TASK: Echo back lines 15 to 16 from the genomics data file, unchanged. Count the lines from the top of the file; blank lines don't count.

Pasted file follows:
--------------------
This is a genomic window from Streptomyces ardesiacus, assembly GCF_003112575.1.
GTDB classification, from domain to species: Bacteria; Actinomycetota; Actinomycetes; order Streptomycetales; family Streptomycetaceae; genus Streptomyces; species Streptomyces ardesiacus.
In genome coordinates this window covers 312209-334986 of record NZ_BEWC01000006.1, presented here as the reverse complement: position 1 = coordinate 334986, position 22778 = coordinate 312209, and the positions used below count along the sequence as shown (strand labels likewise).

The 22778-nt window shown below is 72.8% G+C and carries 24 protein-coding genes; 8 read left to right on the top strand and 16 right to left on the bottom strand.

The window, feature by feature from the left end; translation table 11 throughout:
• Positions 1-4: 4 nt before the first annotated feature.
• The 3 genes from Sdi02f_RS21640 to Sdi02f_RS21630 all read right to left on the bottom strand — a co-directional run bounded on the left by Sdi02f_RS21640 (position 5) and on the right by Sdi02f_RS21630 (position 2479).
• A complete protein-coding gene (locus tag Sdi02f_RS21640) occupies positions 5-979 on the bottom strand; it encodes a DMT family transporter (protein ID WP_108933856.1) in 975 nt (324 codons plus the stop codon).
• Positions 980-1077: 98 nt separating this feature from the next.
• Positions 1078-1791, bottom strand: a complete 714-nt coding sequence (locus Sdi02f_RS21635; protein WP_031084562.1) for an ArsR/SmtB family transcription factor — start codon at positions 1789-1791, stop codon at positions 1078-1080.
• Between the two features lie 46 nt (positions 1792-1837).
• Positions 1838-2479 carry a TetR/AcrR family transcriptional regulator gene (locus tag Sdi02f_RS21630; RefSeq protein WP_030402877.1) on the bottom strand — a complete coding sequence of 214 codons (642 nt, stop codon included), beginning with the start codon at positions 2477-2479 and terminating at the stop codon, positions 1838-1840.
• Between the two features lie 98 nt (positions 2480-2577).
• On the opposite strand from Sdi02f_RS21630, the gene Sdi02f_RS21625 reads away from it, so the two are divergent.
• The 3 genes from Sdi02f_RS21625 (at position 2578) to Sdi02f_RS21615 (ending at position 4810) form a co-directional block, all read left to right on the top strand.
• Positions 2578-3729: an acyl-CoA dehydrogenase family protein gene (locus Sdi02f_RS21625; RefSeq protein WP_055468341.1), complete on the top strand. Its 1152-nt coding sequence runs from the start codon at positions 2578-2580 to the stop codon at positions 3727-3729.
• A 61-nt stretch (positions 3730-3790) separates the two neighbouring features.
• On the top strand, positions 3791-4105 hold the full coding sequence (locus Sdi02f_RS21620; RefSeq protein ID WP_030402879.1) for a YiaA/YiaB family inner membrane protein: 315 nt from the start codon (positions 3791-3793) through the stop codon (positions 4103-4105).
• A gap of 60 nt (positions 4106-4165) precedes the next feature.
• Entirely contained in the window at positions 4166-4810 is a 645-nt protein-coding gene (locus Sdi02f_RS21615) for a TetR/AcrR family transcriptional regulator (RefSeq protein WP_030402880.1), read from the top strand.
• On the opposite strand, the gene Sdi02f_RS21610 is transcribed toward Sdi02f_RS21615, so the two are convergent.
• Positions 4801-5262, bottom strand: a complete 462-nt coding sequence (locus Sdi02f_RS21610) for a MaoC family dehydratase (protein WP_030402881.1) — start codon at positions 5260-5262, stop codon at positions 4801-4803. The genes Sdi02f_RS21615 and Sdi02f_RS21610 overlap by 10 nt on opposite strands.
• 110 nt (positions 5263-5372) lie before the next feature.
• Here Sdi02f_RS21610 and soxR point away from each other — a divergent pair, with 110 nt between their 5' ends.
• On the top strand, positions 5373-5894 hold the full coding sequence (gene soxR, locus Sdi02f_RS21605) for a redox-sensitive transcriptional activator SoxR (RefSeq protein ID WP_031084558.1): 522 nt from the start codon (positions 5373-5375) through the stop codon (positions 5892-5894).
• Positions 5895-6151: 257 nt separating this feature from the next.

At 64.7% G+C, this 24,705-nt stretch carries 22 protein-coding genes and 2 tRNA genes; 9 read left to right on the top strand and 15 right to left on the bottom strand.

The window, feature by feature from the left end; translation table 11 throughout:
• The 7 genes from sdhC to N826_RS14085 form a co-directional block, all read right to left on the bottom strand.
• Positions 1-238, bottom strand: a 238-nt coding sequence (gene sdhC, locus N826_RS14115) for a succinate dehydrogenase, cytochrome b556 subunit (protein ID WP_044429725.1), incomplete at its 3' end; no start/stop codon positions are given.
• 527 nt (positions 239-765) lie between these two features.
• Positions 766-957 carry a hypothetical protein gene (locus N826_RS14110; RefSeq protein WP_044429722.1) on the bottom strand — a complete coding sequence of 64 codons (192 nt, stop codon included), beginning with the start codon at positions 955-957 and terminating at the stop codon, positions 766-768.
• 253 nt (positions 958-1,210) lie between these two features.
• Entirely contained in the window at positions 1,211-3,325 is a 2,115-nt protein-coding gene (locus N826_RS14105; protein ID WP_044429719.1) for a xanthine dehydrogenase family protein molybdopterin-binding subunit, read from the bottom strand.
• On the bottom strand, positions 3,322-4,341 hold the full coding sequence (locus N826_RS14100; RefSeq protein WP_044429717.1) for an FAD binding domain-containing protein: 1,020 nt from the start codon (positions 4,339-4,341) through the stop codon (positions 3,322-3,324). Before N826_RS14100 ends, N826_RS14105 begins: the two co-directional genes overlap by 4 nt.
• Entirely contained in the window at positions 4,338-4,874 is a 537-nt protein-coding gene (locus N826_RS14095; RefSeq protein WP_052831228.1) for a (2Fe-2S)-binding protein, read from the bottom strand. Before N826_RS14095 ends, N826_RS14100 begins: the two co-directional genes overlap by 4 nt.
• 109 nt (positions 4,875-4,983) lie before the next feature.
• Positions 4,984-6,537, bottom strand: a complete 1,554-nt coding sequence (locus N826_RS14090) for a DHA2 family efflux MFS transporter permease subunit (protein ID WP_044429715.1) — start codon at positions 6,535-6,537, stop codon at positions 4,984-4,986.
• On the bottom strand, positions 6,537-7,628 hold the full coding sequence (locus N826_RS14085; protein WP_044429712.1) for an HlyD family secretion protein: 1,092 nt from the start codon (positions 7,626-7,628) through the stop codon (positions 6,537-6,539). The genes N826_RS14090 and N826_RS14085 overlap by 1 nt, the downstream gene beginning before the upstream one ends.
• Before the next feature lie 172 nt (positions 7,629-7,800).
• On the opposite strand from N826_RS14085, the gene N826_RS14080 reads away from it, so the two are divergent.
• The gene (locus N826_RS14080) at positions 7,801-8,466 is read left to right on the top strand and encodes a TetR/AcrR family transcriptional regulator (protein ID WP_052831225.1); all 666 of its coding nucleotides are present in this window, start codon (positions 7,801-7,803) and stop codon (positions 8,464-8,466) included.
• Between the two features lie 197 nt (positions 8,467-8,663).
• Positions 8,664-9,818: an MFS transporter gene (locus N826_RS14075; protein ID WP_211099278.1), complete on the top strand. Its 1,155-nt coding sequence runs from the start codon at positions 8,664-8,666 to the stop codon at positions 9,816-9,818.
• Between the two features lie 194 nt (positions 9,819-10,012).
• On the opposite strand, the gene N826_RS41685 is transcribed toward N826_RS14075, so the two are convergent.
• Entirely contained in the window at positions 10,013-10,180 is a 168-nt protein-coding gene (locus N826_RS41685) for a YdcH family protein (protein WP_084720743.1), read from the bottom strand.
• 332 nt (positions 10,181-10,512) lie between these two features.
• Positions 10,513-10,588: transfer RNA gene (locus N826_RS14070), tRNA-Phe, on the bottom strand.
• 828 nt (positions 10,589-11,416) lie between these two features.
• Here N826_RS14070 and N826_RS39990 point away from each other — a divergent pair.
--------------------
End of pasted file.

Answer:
• The 3 genes from Sdi02f_RS21625 (at position 2578) to Sdi02f_RS21615 (ending at position 4810) form a co-directional block, all read left to right on the top strand.
• Positions 2578-3729: an acyl-CoA dehydrogenase family protein gene (locus Sdi02f_RS21625; RefSeq protein WP_055468341.1), complete on the top strand. Its 1152-nt coding sequence runs from the start codon at positions 2578-2580 to the stop codon at positions 3727-3729.